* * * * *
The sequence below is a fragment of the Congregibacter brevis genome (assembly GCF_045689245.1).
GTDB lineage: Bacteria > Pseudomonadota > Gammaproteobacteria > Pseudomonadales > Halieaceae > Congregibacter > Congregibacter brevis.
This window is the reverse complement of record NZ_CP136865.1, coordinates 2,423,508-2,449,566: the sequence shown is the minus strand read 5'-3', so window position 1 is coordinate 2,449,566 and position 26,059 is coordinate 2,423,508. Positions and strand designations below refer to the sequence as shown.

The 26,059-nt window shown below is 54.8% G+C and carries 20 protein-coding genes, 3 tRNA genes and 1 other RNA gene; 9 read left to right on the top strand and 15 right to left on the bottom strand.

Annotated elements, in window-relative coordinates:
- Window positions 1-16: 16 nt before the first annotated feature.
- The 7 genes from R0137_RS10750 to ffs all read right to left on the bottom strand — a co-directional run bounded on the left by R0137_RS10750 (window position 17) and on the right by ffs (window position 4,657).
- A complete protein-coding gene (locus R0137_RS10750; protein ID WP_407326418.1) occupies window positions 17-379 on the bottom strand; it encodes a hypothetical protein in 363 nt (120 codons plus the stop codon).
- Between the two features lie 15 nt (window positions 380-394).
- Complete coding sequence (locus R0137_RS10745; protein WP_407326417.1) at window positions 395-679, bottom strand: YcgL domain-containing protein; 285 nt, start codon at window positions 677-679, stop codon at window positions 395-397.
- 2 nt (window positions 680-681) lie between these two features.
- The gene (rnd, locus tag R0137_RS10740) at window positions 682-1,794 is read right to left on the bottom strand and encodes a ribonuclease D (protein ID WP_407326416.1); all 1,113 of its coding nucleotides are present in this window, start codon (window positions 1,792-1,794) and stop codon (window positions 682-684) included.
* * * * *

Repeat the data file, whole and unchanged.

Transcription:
The sequence below is a fragment of the Congregibacter brevis genome (assembly GCF_045689245.1).
GTDB lineage: Bacteria > Pseudomonadota > Gammaproteobacteria > Pseudomonadales > Halieaceae > Congregibacter > Congregibacter brevis.
This window is the reverse complement of record NZ_CP136865.1, coordinates 2,423,508-2,449,566: the sequence shown is the minus strand read 5'-3', so window position 1 is coordinate 2,449,566 and position 26,059 is coordinate 2,423,508. Positions and strand designations below refer to the sequence as shown.

The 26,059-nt window shown below is 54.8% G+C and carries 20 protein-coding genes, 3 tRNA genes and 1 other RNA gene; 9 read left to right on the top strand and 15 right to left on the bottom strand.

Annotated elements, in window-relative coordinates:
- Window positions 1-16: 16 nt before the first annotated feature.
- The 7 genes from R0137_RS10750 to ffs all read right to left on the bottom strand — a co-directional run bounded on the left by R0137_RS10750 (window position 17) and on the right by ffs (window position 4,657).
- A complete protein-coding gene (locus R0137_RS10750; protein ID WP_407326418.1) occupies window positions 17-379 on the bottom strand; it encodes a hypothetical protein in 363 nt (120 codons plus the stop codon).
- Between the two features lie 15 nt (window positions 380-394).
- Complete coding sequence (locus R0137_RS10745; protein WP_407326417.1) at window positions 395-679, bottom strand: YcgL domain-containing protein; 285 nt, start codon at window positions 677-679, stop codon at window positions 395-397.
- 2 nt (window positions 680-681) lie between these two features.
- The gene (rnd, locus tag R0137_RS10740) at window positions 682-1,794 is read right to left on the bottom strand and encodes a ribonuclease D (protein ID WP_407326416.1); all 1,113 of its coding nucleotides are present in this window, start codon (window positions 1,792-1,794) and stop codon (window positions 682-684) included.